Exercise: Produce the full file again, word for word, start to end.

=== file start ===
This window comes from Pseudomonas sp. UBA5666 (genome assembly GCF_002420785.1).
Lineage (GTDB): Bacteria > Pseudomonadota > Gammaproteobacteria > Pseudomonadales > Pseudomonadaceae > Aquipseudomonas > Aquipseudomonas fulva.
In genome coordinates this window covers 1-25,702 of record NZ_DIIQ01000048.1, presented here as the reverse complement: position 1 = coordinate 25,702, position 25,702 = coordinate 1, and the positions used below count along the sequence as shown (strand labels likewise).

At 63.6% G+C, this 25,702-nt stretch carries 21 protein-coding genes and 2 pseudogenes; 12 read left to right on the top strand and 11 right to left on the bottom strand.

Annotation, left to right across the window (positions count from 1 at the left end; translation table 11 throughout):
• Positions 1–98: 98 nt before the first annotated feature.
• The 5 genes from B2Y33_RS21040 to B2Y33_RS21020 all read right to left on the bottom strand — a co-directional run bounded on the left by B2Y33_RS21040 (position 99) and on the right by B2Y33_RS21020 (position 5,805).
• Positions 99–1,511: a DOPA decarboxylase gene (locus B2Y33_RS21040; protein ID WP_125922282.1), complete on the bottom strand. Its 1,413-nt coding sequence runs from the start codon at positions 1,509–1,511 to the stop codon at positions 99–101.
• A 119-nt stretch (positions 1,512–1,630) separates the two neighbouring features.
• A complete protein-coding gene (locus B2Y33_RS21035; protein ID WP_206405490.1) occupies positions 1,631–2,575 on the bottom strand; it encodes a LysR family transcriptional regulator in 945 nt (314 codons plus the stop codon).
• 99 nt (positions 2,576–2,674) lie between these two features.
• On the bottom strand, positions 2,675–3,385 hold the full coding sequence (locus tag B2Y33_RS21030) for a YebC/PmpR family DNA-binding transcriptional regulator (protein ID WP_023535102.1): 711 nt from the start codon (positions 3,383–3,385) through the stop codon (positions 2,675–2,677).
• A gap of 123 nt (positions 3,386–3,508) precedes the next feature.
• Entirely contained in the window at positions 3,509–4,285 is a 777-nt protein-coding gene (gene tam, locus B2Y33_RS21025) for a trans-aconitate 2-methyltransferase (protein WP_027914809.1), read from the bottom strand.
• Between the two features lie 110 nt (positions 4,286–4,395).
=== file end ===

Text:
This window comes from Pseudomonas sp. UBA5666 (genome assembly GCF_002420785.1).
Lineage (GTDB): Bacteria > Pseudomonadota > Gammaproteobacteria > Pseudomonadales > Pseudomonadaceae > Aquipseudomonas > Aquipseudomonas fulva.
In genome coordinates this window covers 1-25,702 of record NZ_DIIQ01000048.1, presented here as the reverse complement: position 1 = coordinate 25,702, position 25,702 = coordinate 1, and the positions used below count along the sequence as shown (strand labels likewise).

At 63.6% G+C, this 25,702-nt stretch carries 21 protein-coding genes and 2 pseudogenes; 12 read left to right on the top strand and 11 right to left on the bottom strand.

Annotation, left to right across the window (positions count from 1 at the left end; translation table 11 throughout):
• Positions 1–98: 98 nt before the first annotated feature.
• The 5 genes from B2Y33_RS21040 to B2Y33_RS21020 all read right to left on the bottom strand — a co-directional run bounded on the left by B2Y33_RS21040 (position 99) and on the right by B2Y33_RS21020 (position 5,805).
• Positions 99–1,511: a DOPA decarboxylase gene (locus B2Y33_RS21040; protein ID WP_125922282.1), complete on the bottom strand. Its 1,413-nt coding sequence runs from the start codon at positions 1,509–1,511 to the stop codon at positions 99–101.
• A 119-nt stretch (positions 1,512–1,630) separates the two neighbouring features.
• A complete protein-coding gene (locus B2Y33_RS21035; protein ID WP_206405490.1) occupies positions 1,631–2,575 on the bottom strand; it encodes a LysR family transcriptional regulator in 945 nt (314 codons plus the stop codon).
• 99 nt (positions 2,576–2,674) lie between these two features.
• On the bottom strand, positions 2,675–3,385 hold the full coding sequence (locus tag B2Y33_RS21030) for a YebC/PmpR family DNA-binding transcriptional regulator (protein ID WP_023535102.1): 711 nt from the start codon (positions 3,383–3,385) through the stop codon (positions 2,675–2,677).
• A gap of 123 nt (positions 3,386–3,508) precedes the next feature.
• Entirely contained in the window at positions 3,509–4,285 is a 777-nt protein-coding gene (gene tam, locus B2Y33_RS21025) for a trans-aconitate 2-methyltransferase (protein WP_027914809.1), read from the bottom strand.
• Between the two features lie 110 nt (positions 4,286–4,395).